Speaking at the World Mobile Congress in Barcelona, Elop said the deal's value to Nokia is "in Bs not in Ms." The comment sparked speculation that Microsoft is, in effect, paying Nokia—the world's biggest cell phone manufacturer in terms of market share—to carry Windows Phone 7 on its smartphones.
Nokia and Microsoft have declined to elaborate on the comment, or disclose other financial details of their arrangement.
Under a partnership announced Friday, Nokia will adopt Microsoft's Windows Phone 7 operating system as the primary OS for its smartphone lineup—effectively ditching, at least for the higher-end of its roster, the open source Symbian that for years provided the backbone of its offerings. Nokia will also delay its next-generation MeeGo phone.
The companies cautioned that they have yet to hammer out a definitive agreement.
Nokia shares have taken a beating in the wake of the announcement, having fallen about 20% since Thursday. Some investors are concerned that the deal means Nokia has waved the white flag in the smartphone wars with Apple and Google.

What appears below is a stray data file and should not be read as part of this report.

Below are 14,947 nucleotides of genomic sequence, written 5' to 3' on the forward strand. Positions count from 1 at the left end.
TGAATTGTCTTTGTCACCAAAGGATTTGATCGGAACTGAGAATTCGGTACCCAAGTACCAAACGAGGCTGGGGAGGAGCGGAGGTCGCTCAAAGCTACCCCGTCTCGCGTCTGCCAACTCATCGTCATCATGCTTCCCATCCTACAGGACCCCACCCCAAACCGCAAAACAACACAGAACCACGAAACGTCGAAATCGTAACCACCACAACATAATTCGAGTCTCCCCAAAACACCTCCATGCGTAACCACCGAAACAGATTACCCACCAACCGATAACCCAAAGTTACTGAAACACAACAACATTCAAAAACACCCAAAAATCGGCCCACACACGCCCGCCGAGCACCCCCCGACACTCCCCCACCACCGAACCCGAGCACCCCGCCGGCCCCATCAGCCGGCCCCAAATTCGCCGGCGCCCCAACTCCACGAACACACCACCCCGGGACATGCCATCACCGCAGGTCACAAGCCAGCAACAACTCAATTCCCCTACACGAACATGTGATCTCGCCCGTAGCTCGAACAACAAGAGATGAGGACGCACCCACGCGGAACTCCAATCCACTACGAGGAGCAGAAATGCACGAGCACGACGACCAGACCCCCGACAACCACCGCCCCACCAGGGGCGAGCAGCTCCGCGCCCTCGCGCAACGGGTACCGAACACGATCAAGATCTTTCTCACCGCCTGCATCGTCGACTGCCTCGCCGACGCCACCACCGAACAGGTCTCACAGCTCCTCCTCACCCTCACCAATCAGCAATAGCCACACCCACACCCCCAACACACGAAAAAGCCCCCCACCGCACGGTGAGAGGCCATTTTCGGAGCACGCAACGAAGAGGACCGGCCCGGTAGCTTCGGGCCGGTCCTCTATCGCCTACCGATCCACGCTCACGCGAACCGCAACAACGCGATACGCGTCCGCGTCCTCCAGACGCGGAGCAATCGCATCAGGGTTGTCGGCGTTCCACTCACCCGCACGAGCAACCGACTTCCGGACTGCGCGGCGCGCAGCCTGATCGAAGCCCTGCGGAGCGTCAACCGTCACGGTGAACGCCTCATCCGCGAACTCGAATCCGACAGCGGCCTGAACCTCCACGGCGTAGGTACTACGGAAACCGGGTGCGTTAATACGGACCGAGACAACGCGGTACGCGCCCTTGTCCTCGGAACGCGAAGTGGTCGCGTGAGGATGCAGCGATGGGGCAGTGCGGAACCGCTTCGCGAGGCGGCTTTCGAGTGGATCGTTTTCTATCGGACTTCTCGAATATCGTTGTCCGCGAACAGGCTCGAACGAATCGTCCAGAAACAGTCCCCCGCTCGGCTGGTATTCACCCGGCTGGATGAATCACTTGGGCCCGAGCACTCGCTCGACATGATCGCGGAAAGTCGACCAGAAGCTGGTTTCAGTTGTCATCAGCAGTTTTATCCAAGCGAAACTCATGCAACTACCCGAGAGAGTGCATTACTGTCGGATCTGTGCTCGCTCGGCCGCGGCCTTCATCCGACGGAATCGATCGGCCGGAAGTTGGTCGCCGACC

But there are upsides for Nokia. The move gives it access to a state-of-the art smartphone OS and frees it from having to spend billions of dollars of its own money to keep pace with its cash-rich rivals. Among other things, Windows Phone 7 features Smart Tiles that push e-mails, IMs, and social network updates to the forefront of the user interface, and it ties directly into Microsoft Office and Exchange.
As for Microsoft, the deal gives it instant access to the world's largest installed base of smartphones and Nokia's global distribution and billing network. Microsoft had become an also-ran in the phone market, domestically and abroad, despite the launch of Windows Phone 7 last November. Canalys analyst Pete Cunningham called the pact "a huge win for Microsoft."
The company is clearly hoping the tie-up with Nokia will change its sagging fortunes in the phone market.